So… Who knows? Maybe it will be a ‘yes’… With less than two months to go before the EU referendum, two polls – one for the Guardian, another for the Telegraph gave majorities of 53 percent and 54 percent to the campaign for the UK to stay in the EU.
These percentages must be taken with a heavy dose of salt: a poll is a mere snapshot in time, and British polling agencies have an inglorious history of getting it wrong. Everything is very much still to play for. The campaign has only just begun, but it is nonetheless striking that at the moment when David Cameron, Brexit’s opponent-in-chief, has seen his popularity fade away, a clear majority of Brits still refuse to send the UK packing, even if just for now.
It is all the more striking that the number of undecided voters is shrinking and that, until now, europhobes have enjoyed healthy leads in the polls. There has been no shortage of anti-europeanism in a country that has traditionally seen the continent as a source of strife and war.
If further snapshots confirm those we have just seen, if the ‘no’ to Brexit wins on 23 June, if Brits even declare their allegiance to the idea of European unity, the implications would be powerful indeed. The British electorate would have sent a message to other Europeans that even they did not want to destroy the EU, despite their insularity and their violently europhobic press.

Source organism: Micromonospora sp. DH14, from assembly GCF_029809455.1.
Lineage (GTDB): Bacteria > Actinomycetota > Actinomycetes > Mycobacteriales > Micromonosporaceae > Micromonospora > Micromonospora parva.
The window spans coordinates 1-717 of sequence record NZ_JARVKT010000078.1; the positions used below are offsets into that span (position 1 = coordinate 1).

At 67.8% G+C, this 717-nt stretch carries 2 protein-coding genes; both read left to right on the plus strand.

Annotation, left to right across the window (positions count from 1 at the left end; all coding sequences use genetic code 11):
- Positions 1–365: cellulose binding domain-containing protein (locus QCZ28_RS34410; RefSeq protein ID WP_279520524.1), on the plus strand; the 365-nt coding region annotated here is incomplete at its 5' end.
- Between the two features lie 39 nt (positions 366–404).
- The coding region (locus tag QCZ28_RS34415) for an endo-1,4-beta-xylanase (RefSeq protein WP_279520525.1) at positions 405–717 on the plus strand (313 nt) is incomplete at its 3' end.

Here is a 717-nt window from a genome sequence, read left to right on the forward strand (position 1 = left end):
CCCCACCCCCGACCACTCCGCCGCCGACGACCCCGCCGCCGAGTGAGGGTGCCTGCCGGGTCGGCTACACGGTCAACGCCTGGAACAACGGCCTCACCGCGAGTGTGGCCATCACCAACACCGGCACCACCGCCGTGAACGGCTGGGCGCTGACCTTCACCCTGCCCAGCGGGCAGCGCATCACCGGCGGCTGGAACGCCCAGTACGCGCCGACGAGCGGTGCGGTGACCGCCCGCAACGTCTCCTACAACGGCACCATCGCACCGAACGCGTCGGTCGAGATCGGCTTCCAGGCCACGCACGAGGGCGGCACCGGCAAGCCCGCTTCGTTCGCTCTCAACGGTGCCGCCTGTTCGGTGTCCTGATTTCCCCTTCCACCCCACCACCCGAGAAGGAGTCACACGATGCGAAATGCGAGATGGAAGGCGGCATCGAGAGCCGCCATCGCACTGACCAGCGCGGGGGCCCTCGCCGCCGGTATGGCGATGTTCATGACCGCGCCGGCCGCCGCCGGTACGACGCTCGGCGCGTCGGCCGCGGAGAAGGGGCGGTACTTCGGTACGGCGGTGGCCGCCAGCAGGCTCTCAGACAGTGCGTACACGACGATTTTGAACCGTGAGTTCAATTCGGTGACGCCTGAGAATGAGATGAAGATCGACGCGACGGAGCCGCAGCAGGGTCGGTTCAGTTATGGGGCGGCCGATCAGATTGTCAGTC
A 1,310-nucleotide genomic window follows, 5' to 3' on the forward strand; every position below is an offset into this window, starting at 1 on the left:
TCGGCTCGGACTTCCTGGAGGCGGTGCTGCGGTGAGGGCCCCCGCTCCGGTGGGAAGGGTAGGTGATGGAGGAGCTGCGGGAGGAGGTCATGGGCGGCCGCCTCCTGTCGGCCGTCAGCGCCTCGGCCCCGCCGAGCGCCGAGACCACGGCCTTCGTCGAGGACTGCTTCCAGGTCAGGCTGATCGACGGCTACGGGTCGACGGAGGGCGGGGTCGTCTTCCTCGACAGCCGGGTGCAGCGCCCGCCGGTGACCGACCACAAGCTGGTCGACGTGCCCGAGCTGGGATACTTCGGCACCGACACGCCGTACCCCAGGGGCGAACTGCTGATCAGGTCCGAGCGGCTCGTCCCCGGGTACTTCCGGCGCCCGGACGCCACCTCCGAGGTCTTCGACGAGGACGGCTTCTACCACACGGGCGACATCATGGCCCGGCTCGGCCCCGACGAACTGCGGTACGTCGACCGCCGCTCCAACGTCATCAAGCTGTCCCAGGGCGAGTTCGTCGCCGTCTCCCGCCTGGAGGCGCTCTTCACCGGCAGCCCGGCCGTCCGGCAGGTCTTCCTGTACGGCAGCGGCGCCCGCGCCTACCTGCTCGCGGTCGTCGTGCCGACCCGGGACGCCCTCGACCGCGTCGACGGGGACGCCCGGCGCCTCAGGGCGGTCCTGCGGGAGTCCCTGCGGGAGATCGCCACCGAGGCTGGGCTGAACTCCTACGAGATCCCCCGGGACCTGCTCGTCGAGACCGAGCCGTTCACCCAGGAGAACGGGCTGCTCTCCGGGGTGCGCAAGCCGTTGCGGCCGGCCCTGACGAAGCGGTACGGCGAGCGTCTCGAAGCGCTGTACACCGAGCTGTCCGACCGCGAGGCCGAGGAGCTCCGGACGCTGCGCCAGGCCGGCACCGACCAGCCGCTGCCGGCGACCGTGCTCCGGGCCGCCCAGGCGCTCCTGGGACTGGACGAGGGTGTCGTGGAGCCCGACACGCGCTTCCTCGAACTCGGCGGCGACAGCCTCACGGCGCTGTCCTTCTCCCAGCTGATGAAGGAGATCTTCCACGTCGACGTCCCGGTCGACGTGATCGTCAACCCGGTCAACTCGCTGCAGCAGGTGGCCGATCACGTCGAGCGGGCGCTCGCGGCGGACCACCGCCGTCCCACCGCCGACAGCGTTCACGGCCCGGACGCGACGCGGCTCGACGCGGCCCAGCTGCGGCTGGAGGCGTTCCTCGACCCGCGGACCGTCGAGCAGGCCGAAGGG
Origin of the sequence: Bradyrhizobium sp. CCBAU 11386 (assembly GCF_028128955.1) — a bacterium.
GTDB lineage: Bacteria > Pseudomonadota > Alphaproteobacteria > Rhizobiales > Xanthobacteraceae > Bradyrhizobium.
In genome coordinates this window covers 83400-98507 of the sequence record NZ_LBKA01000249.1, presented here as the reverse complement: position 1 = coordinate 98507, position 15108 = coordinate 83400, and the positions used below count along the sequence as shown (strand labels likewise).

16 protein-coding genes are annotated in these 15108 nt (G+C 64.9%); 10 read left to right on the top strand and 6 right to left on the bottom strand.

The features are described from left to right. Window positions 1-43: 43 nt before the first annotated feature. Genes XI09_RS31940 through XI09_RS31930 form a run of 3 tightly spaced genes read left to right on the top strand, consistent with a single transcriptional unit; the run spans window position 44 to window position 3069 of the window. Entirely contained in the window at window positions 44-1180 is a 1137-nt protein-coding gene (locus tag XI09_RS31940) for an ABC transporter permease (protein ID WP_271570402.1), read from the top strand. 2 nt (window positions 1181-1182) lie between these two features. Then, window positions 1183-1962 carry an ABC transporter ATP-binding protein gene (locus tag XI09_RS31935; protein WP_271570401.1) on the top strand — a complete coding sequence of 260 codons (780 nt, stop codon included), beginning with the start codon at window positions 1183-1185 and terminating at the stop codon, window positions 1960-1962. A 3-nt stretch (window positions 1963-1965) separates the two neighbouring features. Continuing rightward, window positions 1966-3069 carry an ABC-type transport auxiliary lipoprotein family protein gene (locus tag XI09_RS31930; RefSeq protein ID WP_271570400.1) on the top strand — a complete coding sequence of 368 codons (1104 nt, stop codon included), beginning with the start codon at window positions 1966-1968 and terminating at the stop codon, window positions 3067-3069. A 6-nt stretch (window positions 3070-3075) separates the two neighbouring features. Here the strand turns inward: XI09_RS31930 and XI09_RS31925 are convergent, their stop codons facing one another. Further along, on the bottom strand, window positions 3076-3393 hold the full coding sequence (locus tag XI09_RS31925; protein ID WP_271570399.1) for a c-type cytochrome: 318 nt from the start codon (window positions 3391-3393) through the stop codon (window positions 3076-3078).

This message would deliver a blow to all of Europe’s new extreme right parties by showing how, despite the disappointments and anger provoked by the EU’s governance, there is no majority in Europe prepared to go back on six decades’ worth of work, shaky and incomplete though it is, but now a reality for two generations of Europeans.
Once again, everything is to play for, but… Who knows? Perhaps…
But perhaps Brexit will win out.
That really would be a body-blow to the EU, since so many politicians and political parties would follow headlong down this route to get a slice of the action. The pressure for similar referendums would arise all over Europe. The defenders of the European ideal would find themselves on the defensive. In such a crisis it would be very difficult to rebuild the EU.
It is certain that, Brexit or Bremain, the EU must be restructured between those countries which want to go further and faster on the route to political unity and those, on the other hand, which reject this option because the common market alone is enough and they do not want to share more sovereignty. The fate of Europe itself will play out over the next few months: nothing is more important.